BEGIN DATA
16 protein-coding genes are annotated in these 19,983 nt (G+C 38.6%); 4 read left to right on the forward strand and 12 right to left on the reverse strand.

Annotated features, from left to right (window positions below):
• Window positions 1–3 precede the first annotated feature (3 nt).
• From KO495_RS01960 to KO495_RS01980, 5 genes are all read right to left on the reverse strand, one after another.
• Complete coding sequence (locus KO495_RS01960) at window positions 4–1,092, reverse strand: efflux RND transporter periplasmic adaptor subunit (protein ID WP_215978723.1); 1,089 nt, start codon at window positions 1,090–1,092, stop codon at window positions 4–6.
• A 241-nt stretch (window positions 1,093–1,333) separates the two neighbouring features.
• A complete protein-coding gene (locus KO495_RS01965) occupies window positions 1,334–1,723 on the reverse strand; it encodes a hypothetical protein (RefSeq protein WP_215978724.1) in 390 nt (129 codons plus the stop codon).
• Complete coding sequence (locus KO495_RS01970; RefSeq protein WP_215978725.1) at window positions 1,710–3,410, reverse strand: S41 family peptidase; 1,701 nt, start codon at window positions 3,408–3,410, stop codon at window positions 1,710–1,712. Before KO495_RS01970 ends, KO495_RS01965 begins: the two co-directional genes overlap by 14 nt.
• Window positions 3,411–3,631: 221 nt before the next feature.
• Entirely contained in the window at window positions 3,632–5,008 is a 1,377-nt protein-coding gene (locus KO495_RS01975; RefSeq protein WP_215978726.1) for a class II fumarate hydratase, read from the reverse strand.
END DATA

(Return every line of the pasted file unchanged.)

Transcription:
16 protein-coding genes are annotated in these 19,983 nt (G+C 38.6%); 4 read left to right on the forward strand and 12 right to left on the reverse strand.

Annotated features, from left to right (window positions below):
• Window positions 1–3 precede the first annotated feature (3 nt).
• From KO495_RS01960 to KO495_RS01980, 5 genes are all read right to left on the reverse strand, one after another.
• Complete coding sequence (locus KO495_RS01960) at window positions 4–1,092, reverse strand: efflux RND transporter periplasmic adaptor subunit (protein ID WP_215978723.1); 1,089 nt, start codon at window positions 1,090–1,092, stop codon at window positions 4–6.
• A 241-nt stretch (window positions 1,093–1,333) separates the two neighbouring features.
• A complete protein-coding gene (locus KO495_RS01965) occupies window positions 1,334–1,723 on the reverse strand; it encodes a hypothetical protein (RefSeq protein WP_215978724.1) in 390 nt (129 codons plus the stop codon).
• Complete coding sequence (locus KO495_RS01970; RefSeq protein WP_215978725.1) at window positions 1,710–3,410, reverse strand: S41 family peptidase; 1,701 nt, start codon at window positions 3,408–3,410, stop codon at window positions 1,710–1,712. Before KO495_RS01970 ends, KO495_RS01965 begins: the two co-directional genes overlap by 14 nt.
• Window positions 3,411–3,631: 221 nt before the next feature.
• Entirely contained in the window at window positions 3,632–5,008 is a 1,377-nt protein-coding gene (locus KO495_RS01975; RefSeq protein WP_215978726.1) for a class II fumarate hydratase, read from the reverse strand.